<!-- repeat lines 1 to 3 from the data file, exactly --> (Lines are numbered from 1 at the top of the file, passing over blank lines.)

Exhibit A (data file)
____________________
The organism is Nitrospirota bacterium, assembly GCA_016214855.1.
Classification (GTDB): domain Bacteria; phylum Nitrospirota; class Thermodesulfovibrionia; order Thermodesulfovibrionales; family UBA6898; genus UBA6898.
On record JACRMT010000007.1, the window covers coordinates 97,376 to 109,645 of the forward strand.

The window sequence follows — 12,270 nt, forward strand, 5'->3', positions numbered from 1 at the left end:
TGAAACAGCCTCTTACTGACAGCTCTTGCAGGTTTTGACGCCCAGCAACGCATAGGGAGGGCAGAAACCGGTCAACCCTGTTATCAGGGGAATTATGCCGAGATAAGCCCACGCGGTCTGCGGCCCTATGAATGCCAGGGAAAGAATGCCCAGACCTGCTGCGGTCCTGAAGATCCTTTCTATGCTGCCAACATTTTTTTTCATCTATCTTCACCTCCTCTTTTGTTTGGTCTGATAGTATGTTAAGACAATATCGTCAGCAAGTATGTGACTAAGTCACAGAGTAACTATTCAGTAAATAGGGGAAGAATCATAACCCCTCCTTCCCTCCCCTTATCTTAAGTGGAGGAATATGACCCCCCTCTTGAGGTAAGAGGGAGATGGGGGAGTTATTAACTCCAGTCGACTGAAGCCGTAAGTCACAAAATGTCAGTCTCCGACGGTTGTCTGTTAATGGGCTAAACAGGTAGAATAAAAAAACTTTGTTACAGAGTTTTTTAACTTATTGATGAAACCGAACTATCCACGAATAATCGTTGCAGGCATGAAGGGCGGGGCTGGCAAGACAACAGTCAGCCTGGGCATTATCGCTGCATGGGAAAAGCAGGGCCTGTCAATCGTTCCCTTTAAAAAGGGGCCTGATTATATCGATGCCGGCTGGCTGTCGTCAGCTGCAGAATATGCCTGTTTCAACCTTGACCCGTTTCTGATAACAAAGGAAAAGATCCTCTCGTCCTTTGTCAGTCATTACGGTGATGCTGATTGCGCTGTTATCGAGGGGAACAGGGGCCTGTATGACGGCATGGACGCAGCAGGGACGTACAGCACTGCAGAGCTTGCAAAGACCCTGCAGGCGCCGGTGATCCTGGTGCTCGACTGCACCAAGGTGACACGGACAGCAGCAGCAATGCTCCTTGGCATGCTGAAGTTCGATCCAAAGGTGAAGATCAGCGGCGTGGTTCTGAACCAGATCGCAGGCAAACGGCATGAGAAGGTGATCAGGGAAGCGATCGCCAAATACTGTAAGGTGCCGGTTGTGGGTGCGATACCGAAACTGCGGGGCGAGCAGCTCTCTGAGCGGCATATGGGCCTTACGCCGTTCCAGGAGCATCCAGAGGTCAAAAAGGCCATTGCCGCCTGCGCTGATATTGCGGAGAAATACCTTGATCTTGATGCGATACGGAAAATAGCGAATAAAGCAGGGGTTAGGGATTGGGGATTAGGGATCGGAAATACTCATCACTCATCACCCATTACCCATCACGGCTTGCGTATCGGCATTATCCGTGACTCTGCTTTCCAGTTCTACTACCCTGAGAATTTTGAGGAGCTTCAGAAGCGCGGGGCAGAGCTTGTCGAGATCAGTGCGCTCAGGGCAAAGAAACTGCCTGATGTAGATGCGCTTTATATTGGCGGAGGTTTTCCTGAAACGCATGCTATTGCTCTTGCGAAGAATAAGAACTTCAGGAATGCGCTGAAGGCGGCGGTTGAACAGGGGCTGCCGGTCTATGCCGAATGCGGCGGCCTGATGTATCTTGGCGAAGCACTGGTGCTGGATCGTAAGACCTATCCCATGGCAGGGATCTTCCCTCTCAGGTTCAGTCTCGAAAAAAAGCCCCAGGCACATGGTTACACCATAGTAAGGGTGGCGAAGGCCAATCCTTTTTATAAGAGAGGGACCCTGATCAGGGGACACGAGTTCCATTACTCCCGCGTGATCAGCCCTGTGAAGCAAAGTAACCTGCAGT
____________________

The organism is Nitrospirota bacterium, assembly GCA_016214855.1.
Classification (GTDB): domain Bacteria; phylum Nitrospirota; class Thermodesulfovibrionia; order Thermodesulfovibrionales; family UBA6898; genus UBA6898.
On record JACRMT010000007.1, the window covers coordinates 97,376 to 109,645 of the forward strand.